position of the Worshipful Master, then to the southwest position of the Junior
Deacon, the northeast position of the Senior Deacon, the south position of the
Junior Warden, the west position of the Senior Warden, completing it back to the
East), we find a misshapen pentagram.
The Priest bears the Sacred Lance. The lance is viewed in Masonry as a thrusting weapon, as evidenced in the final portion of Section IV, the Ceremony of the Opening of the Veil. In a lodge, the Deacons and Stewards bear Lances, also called "rods."
The Priest begins the ceremony in a plain white robe, emblematic of purity and innocence.
The Priestess is clothed primarily in blue, the color most commonly associated with Masonry, which starts with the "blue" degrees. It is also symbolic of the celestial canopy, and therefore represents Our Lady, Nuit. She bears the Sword, a symbol of justice, linking conceptually with both Libra and the Atu of Adjustment. The Sword hangs from a red girdle. The girdle symbolizes chastity, purity, and innocence, and is analogous to the white robe of the Priest, or the white apron of a Mason. Being red, it implies a possible connection to the aprons used in Masonry's Royal Arch Degree, and the secrets associated with it.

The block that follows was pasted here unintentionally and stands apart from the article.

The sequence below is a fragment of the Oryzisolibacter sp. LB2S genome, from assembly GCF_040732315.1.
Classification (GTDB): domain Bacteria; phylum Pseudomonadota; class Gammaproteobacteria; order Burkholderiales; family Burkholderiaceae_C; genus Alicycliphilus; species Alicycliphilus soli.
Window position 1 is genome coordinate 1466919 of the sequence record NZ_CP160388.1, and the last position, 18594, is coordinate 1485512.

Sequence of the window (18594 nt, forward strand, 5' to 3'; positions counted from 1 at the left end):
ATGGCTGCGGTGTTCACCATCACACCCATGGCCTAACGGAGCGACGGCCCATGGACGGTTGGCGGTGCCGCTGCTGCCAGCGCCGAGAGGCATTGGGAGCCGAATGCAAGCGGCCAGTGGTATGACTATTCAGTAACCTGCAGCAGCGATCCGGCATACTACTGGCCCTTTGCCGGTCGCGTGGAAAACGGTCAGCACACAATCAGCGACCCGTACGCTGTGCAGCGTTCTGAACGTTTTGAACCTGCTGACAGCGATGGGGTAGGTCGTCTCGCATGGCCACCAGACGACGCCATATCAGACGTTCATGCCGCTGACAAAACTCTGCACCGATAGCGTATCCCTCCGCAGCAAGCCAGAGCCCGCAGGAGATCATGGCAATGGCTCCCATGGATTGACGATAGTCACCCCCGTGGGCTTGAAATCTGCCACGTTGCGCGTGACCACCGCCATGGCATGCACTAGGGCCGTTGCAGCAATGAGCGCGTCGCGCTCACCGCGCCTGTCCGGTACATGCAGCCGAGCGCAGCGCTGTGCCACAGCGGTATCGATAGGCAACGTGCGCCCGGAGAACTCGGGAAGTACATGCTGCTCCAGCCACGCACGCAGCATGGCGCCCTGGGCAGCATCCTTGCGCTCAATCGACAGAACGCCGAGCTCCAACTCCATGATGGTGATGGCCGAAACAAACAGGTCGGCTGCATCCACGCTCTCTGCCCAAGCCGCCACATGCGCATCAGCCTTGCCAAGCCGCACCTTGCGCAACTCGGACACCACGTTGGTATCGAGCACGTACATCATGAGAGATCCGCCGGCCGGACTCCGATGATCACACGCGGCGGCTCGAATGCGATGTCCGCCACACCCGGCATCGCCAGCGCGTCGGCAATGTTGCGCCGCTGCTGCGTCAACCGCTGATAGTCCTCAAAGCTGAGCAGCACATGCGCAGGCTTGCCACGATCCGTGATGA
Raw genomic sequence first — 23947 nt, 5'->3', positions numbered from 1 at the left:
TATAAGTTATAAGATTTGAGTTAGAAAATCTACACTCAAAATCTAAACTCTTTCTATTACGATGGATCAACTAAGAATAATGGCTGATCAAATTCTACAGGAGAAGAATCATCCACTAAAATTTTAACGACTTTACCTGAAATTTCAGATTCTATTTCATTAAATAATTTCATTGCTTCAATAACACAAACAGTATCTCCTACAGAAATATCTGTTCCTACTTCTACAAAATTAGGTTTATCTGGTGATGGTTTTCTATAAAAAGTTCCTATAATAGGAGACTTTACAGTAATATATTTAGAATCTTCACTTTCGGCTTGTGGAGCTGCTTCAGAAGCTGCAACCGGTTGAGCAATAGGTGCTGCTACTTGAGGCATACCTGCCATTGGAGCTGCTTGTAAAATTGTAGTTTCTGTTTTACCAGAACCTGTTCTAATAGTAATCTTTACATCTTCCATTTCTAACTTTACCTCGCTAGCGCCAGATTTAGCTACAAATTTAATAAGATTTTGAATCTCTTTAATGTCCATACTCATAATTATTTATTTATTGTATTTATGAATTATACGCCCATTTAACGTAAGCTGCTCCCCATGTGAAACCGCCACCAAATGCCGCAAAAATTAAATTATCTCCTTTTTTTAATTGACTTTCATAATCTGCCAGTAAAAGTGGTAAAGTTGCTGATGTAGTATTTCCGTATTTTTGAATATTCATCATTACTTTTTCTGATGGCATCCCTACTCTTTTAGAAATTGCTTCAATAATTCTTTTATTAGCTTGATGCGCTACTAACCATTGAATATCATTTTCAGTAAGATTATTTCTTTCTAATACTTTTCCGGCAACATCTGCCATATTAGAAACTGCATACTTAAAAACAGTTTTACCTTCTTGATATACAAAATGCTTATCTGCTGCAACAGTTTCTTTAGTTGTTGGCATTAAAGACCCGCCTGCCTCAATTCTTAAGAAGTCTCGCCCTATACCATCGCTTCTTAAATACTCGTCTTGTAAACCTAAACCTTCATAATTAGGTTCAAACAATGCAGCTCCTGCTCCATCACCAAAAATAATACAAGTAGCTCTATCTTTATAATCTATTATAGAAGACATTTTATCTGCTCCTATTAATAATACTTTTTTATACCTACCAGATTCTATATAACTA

The Deacon's primary color is yellow. This color was chosen by the ancients to signify the brilliance of the Sun. Because of this, the yellow metal, gold, became the most precious of metals, and bore the same symbolism. The Deacon also bears the Book of the Law, which as we have seen before, is construed Masonically as any book that contains a divine revelation of will.
The Children, who bear the elements themselves, are clothed in white and black. The combination of these two colors represents innocence and purity tempered with silence and secrecy.